Allopregnanolone treatment, both as a single injection or repetitively, delays demyelination and enhances survival of Niemann-Pick C mice

Iram Ahmad, Silvia Lope-Piedrafita, Xiaoning Bi, Chad Hicks, Yueqin Yao, Clara Yu, Elizabeth Chaitkin, Christine M. Howison, Lyndon Weberg, Theodore P. Trouard, Robert P. Erickson

Research output: Contribution to journalArticlepeer-review

75 Scopus citations


Niemann-Pick C disease (NPC) is an irreversible neurodegenerative disorder without current treatment. It is thought to result from deficient intracellular cholesterol and/or ganglioside trafficking. We have investigated the effects of allopregnanolone treatments on survival, weight loss, motor function, magnetic resonance imaging (MRI), and neuropathology in the mouse model of NPC (Npc1 -/- mice). We confirmed previous results showing that a single injection of 250 μg of allopregnanolone on postnatal day 7 significantly extended the life span of Npc1-/- mice. This caused a marked difference in the weight curves of the treated mice but no statistical difference in the Rota-Rod performance. T2-weighted MRI and diffusion tensor imaging (DTI) of treated mice showed values of signal intensity and fractional anisotropy closer to those of wild-type mice than those of untreated Npc1 -/- mice. Neuropathology showed that day-7 treatment markedly suppressed astrocyte reaction and significantly reduced microglial activation. Furthermore, the steroid treatment also increased myelination in brains of Npc1-/- mice. Similar effects of allopregnanolone treatment were observed in Npc1-/-, mdr1a-/- double-mutant mice, which have a deficient blood-brain barrier, resulting in increased steroid uptake. The effects on survival and weight loss of a single injection on day 7 followed by injections every 2 weeks were also evaluated in Npc1-/- mice, and the beneficial effects were found to be greater than with the single injection at day 7. We conclude that allopregnanolone treatment significantly ameliorates several symptoms of NPC in Npc1-/- mice, presumably by effects on myelination or neuronal connectivity.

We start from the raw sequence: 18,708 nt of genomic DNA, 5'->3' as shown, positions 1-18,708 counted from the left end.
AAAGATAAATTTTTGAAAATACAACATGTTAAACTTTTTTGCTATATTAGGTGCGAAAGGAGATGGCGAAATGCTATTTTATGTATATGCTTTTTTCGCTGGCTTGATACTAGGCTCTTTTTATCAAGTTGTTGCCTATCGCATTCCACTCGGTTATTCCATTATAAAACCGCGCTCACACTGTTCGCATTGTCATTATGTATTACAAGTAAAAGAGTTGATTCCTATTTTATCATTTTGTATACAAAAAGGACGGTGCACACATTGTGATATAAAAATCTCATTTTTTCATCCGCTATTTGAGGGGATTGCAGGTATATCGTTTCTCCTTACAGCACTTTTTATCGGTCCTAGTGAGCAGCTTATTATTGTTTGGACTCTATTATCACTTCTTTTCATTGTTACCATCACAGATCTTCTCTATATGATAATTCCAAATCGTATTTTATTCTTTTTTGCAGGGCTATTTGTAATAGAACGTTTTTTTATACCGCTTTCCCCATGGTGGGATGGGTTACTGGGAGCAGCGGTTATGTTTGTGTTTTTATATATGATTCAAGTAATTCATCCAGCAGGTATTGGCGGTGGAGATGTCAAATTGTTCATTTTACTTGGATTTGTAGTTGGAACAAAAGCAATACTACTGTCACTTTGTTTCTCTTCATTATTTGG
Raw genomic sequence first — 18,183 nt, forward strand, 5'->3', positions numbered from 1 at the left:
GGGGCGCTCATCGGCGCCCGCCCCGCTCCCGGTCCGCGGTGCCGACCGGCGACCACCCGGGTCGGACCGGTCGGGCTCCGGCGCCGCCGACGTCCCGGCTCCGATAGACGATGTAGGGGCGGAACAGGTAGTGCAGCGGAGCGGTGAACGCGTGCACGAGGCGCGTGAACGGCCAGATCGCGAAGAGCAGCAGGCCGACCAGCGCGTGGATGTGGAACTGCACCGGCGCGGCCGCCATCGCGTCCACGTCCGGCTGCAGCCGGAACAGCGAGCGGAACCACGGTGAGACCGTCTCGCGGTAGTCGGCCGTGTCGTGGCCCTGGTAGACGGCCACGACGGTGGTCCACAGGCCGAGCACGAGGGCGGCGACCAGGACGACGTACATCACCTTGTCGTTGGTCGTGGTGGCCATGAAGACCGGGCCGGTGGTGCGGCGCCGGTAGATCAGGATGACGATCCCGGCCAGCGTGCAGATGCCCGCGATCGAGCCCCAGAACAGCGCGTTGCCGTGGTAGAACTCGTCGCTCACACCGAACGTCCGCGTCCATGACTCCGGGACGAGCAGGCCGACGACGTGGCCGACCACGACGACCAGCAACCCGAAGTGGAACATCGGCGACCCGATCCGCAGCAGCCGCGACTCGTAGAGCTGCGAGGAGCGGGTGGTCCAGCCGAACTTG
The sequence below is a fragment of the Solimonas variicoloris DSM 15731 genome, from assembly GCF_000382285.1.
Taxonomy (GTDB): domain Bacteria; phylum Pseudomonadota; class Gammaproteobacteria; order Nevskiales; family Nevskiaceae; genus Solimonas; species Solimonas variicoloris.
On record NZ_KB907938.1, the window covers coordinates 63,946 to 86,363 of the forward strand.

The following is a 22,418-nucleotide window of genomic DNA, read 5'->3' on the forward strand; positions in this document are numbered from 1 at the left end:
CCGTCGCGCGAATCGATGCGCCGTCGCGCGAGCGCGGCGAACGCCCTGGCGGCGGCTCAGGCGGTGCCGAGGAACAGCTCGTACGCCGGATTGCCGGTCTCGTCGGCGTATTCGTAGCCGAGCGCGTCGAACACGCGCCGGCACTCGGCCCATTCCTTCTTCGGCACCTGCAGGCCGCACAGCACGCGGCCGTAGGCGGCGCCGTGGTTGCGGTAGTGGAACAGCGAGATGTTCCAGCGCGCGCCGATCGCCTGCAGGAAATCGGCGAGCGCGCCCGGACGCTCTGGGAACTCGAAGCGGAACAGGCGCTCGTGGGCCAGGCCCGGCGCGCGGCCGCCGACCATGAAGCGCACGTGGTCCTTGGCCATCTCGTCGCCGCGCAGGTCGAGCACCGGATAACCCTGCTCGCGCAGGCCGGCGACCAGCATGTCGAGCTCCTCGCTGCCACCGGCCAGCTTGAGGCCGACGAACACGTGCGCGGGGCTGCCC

Original languageEnglish (US)
Pages (from-to)811-821
Number of pages11
JournalJournal of Neuroscience Research
Issue number6
StatePublished - Dec 15 2005


  • Magnetic resonance imaging
  • Mouse models
  • Neurodegeneration
  • Neurosteroids
  • Niemann-Pick C

ASJC Scopus subject areas

  • Cellular and Molecular Neuroscience


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